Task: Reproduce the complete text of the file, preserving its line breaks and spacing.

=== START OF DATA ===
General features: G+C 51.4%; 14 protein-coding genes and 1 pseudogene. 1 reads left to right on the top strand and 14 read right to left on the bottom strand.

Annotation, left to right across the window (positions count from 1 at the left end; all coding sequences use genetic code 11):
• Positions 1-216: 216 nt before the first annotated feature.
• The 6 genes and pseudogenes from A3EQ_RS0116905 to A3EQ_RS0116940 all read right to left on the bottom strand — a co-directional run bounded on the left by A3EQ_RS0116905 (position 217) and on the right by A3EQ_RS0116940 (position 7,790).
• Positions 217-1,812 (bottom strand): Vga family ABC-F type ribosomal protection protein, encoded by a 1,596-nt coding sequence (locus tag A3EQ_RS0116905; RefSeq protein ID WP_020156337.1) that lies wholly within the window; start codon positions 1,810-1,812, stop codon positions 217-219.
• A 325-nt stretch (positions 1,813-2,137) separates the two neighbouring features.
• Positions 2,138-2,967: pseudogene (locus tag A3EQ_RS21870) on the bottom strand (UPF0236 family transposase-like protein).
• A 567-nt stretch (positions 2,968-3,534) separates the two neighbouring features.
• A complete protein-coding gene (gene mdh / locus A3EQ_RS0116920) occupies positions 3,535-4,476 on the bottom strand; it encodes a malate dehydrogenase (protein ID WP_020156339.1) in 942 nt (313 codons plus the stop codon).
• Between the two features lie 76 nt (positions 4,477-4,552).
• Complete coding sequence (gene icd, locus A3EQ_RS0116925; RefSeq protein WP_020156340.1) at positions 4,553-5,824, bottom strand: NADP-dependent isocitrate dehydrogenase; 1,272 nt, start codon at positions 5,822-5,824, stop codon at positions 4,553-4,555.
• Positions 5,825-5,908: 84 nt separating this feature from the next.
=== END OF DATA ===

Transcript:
General features: G+C 51.4%; 14 protein-coding genes and 1 pseudogene. 1 reads left to right on the top strand and 14 read right to left on the bottom strand.

Annotation, left to right across the window (positions count from 1 at the left end; all coding sequences use genetic code 11):
• Positions 1-216: 216 nt before the first annotated feature.
• The 6 genes and pseudogenes from A3EQ_RS0116905 to A3EQ_RS0116940 all read right to left on the bottom strand — a co-directional run bounded on the left by A3EQ_RS0116905 (position 217) and on the right by A3EQ_RS0116940 (position 7,790).
• Positions 217-1,812 (bottom strand): Vga family ABC-F type ribosomal protection protein, encoded by a 1,596-nt coding sequence (locus tag A3EQ_RS0116905; RefSeq protein ID WP_020156337.1) that lies wholly within the window; start codon positions 1,810-1,812, stop codon positions 217-219.
• A 325-nt stretch (positions 1,813-2,137) separates the two neighbouring features.
• Positions 2,138-2,967: pseudogene (locus tag A3EQ_RS21870) on the bottom strand (UPF0236 family transposase-like protein).
• A 567-nt stretch (positions 2,968-3,534) separates the two neighbouring features.
• A complete protein-coding gene (gene mdh / locus A3EQ_RS0116920) occupies positions 3,535-4,476 on the bottom strand; it encodes a malate dehydrogenase (protein ID WP_020156339.1) in 942 nt (313 codons plus the stop codon).
• Between the two features lie 76 nt (positions 4,477-4,552).
• Complete coding sequence (gene icd, locus A3EQ_RS0116925; RefSeq protein WP_020156340.1) at positions 4,553-5,824, bottom strand: NADP-dependent isocitrate dehydrogenase; 1,272 nt, start codon at positions 5,822-5,824, stop codon at positions 4,553-4,555.
• Positions 5,825-5,908: 84 nt separating this feature from the next.